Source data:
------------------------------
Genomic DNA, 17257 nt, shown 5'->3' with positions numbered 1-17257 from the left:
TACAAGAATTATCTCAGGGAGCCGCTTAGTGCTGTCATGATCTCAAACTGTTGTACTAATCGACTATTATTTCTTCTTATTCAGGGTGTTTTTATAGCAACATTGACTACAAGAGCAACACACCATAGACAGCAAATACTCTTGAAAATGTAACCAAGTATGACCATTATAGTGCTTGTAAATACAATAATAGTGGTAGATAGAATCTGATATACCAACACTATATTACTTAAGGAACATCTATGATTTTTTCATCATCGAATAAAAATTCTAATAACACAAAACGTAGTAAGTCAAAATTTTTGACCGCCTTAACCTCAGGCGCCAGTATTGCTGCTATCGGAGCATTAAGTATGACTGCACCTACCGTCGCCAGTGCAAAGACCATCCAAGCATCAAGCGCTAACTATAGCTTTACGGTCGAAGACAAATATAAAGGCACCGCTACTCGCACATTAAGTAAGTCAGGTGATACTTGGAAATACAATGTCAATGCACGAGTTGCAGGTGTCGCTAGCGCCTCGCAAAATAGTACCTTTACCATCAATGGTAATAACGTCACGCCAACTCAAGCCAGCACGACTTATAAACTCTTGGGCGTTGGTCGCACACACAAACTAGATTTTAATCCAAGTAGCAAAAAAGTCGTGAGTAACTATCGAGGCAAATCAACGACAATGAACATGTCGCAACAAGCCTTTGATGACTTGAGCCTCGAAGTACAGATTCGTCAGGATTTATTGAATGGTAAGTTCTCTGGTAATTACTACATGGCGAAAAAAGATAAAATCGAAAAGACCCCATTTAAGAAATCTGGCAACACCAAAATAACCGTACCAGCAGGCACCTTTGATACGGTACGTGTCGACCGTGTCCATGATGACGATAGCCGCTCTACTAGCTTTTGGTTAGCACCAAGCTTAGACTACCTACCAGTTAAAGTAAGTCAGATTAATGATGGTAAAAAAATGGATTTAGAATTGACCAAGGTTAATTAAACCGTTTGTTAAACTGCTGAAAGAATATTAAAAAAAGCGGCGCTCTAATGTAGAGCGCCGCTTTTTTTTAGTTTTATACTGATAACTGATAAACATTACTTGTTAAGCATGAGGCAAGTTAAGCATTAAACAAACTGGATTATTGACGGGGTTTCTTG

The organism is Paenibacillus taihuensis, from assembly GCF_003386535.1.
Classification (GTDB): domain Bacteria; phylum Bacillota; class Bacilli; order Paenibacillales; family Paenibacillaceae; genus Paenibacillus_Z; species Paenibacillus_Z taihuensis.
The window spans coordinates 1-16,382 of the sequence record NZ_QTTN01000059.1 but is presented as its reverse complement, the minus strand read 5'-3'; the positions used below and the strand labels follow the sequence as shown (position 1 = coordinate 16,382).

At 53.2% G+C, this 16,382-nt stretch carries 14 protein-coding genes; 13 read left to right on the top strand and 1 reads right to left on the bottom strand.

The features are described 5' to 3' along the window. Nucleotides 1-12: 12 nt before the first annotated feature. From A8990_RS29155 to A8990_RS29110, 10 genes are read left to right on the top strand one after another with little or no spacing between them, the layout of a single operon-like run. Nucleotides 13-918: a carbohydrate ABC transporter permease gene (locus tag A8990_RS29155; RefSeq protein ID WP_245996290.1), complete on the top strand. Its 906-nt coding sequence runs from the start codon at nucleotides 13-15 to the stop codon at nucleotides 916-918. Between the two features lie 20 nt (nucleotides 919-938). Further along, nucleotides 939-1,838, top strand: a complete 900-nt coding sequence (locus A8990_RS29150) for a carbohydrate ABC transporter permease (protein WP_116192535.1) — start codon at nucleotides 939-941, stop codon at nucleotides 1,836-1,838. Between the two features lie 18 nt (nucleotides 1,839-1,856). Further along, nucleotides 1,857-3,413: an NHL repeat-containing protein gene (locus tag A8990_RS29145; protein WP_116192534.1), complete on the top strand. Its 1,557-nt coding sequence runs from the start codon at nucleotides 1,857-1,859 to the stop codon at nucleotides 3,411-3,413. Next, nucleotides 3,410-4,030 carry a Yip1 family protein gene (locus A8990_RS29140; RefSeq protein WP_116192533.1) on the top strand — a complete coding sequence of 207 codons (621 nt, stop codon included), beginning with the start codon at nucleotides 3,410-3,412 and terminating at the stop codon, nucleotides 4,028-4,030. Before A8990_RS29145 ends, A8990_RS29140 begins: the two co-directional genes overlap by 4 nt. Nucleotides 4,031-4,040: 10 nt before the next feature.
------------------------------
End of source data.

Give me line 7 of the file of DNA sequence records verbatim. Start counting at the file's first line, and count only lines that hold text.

The features are described 5' to 3' along the window. Nucleotides 1-12: 12 nt before the first annotated feature. From A8990_RS29155 to A8990_RS29110, 10 genes are read left to right on the top strand one after another with little or no spacing between them, the layout of a single operon-like run. Nucleotides 13-918: a carbohydrate ABC transporter permease gene (locus tag A8990_RS29155; RefSeq protein ID WP_245996290.1), complete on the top strand. Its 906-nt coding sequence runs from the start codon at nucleotides 13-15 to the stop codon at nucleotides 916-918. Between the two features lie 20 nt (nucleotides 919-938). Further along, nucleotides 939-1,838, top strand: a complete 900-nt coding sequence (locus A8990_RS29150) for a carbohydrate ABC transporter permease (protein WP_116192535.1) — start codon at nucleotides 939-941, stop codon at nucleotides 1,836-1,838. Between the two features lie 18 nt (nucleotides 1,839-1,856). Further along, nucleotides 1,857-3,413: an NHL repeat-containing protein gene (locus tag A8990_RS29145; protein WP_116192534.1), complete on the top strand. Its 1,557-nt coding sequence runs from the start codon at nucleotides 1,857-1,859 to the stop codon at nucleotides 3,411-3,413. Next, nucleotides 3,410-4,030 carry a Yip1 family protein gene (locus A8990_RS29140; RefSeq protein WP_116192533.1) on the top strand — a complete coding sequence of 207 codons (621 nt, stop codon included), beginning with the start codon at nucleotides 3,410-3,412 and terminating at the stop codon, nucleotides 4,028-4,030. Before A8990_RS29145 ends, A8990_RS29140 begins: the two co-directional genes overlap by 4 nt. Nucleotides 4,031-4,040: 10 nt before the next feature.